On the first day of a new month, simply add up your paychecks from last month and that’s the amount of money you can use to budget in the current month.
You can then allocate the money to your monthly budget categories, set money aside for savings and investing goals and work toward sticking to your budget rather than worrying about how you’ll make your paycheck stretch.
Living on last month’s income also gives you some buffer room to absorb any budget shocks. In the past, an unexpected doctor’s visit could put you into debt.
Now, you can reallocate your remaining monthly budget when the event happens to cut spending in other areas to still make your monthly budget work.
In the absolute worst case scenario, you’ll still have your current month’s paychecks you can borrow from. However, if you do this, you’ll be living on less next month so make sure to keep that in mind.
To avoid dipping into the current month’s income, I highly recommend you set aside part of your money for unexpected expenses or building an emergency fund.
These two planning steps can further prevent falling back into the paycheck to paycheck cycle. More on this in a minute.
How To Start Saving So You Can Live On Last Month’s Income
So now that you understand why living on last month’s income works, how can you get there? When you’re living paycheck to paycheck, that can seem impossible.
Thankfully, with some hard work, most people can escape and start living on last month’s income. It’s totally worth it, too.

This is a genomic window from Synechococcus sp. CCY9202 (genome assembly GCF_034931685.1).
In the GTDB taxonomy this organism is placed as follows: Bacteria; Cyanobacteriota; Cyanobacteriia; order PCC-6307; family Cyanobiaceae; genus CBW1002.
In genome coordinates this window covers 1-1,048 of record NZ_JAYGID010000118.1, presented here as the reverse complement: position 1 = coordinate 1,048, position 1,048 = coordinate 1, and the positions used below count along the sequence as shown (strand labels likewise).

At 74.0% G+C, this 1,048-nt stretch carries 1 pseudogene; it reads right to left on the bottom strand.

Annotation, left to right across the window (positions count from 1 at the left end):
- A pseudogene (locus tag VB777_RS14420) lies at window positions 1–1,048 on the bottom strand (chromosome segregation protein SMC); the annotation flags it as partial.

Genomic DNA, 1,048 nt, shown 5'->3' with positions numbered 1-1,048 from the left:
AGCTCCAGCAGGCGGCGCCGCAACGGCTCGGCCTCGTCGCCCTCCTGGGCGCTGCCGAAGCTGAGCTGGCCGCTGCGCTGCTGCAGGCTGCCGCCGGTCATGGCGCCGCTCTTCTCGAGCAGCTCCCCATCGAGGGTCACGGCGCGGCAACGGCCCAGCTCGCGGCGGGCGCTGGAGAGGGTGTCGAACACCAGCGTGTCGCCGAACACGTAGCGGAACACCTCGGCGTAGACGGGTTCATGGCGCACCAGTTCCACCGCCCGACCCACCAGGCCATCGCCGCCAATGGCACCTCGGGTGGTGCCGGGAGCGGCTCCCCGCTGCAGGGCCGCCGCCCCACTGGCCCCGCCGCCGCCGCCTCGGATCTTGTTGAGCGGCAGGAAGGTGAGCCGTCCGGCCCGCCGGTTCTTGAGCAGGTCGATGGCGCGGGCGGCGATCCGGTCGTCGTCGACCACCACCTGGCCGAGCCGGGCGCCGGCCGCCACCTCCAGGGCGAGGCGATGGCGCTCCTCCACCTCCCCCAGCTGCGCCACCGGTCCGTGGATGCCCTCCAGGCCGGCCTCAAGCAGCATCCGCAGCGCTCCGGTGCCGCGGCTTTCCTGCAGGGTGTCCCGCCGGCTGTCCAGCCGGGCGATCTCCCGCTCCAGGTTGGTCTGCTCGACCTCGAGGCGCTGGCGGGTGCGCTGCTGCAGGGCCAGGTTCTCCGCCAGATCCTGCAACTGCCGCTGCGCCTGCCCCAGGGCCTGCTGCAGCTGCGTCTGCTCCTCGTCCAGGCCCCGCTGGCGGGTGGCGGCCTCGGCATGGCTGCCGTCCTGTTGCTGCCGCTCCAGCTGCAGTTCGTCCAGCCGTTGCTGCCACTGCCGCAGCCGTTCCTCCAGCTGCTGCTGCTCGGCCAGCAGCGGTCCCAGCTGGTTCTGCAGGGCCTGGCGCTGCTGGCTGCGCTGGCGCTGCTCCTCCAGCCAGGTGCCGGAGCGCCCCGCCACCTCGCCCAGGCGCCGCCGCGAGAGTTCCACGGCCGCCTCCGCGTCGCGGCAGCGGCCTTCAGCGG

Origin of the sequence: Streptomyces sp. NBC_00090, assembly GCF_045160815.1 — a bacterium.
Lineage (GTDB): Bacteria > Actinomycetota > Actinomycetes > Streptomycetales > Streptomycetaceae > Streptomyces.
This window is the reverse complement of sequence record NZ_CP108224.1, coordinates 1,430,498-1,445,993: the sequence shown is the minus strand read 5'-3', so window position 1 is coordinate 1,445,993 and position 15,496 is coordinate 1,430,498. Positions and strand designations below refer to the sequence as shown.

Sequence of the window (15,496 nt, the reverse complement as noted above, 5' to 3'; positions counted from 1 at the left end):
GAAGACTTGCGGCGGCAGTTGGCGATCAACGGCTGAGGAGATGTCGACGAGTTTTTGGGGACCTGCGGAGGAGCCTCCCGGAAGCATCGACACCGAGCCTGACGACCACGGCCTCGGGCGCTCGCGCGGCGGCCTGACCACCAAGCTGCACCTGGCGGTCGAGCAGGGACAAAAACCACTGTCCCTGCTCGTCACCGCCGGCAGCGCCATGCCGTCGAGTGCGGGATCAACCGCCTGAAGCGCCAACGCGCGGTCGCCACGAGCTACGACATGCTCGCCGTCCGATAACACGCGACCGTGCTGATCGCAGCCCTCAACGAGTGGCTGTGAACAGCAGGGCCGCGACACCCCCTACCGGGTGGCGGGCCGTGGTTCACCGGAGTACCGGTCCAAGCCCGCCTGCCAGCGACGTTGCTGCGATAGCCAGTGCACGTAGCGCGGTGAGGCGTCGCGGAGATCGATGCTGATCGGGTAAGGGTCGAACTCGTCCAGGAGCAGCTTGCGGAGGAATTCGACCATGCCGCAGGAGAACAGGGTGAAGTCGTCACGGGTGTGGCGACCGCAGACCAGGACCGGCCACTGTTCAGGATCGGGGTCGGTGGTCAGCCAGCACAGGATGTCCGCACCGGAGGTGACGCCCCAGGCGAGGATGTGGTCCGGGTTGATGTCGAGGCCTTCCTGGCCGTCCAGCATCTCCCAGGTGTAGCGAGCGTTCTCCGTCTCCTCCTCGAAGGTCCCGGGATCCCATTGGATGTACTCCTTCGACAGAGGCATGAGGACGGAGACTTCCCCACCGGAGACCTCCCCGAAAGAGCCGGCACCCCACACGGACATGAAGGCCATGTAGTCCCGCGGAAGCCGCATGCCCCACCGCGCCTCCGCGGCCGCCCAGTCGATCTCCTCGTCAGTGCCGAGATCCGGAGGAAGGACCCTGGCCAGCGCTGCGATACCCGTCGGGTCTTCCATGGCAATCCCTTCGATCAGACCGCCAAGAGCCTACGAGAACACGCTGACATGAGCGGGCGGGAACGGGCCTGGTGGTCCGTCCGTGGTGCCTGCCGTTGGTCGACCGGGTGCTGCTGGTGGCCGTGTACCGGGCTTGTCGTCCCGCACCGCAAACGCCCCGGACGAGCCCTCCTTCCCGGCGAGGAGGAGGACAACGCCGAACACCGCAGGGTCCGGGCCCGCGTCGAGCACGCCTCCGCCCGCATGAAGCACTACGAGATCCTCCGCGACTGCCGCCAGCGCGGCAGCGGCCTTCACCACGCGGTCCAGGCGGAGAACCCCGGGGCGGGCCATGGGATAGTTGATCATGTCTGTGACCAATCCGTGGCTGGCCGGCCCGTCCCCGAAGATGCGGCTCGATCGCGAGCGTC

There are two major factors in every person’s budget they can use to start saving money so they can live on last month’s income.
The first factor is your income and the second is your expenses. You can either work on increasing your income or lowering your expenses to start finding money save.
Both may seem tough, but they’re both doable when you put some thought into it.
Lowering Your Expenses
For most people, lowering your expenses is something you can start seeing real results with immediately. Here are some of my favorite posts about lowering your expenses.
- Save on your cell phone bill or cell phone purchase
- Save money on eating out
- General money saving tips and ideas
Increasing Your Income
Increasing your income can take more time to get started with, but your potential is unlimited.
Earning more income also makes things a bit easier because you aren’t sacrificing anything but the time to make the extra income.
Since you aren’t used to spending it, you can put 100% of the extra income after taxes toward saving to live on last month’s income.
Here are some of my favorite posts about increasing your income.
- Are You A Yard Sale Flipper? Maybe You Should Be!
- Want To Earn Money Freelance Writing? “Earn More Writing” Course Review
Next Steps? Build An Emergency Fund And Pay Off Debt
As I mentioned above, living on last month’s income won’t solve all of your financial problems.
It’s a great start to help you escape the paycheck to paycheck cycle. However, there are a couple more things you can do to continue improving your finances.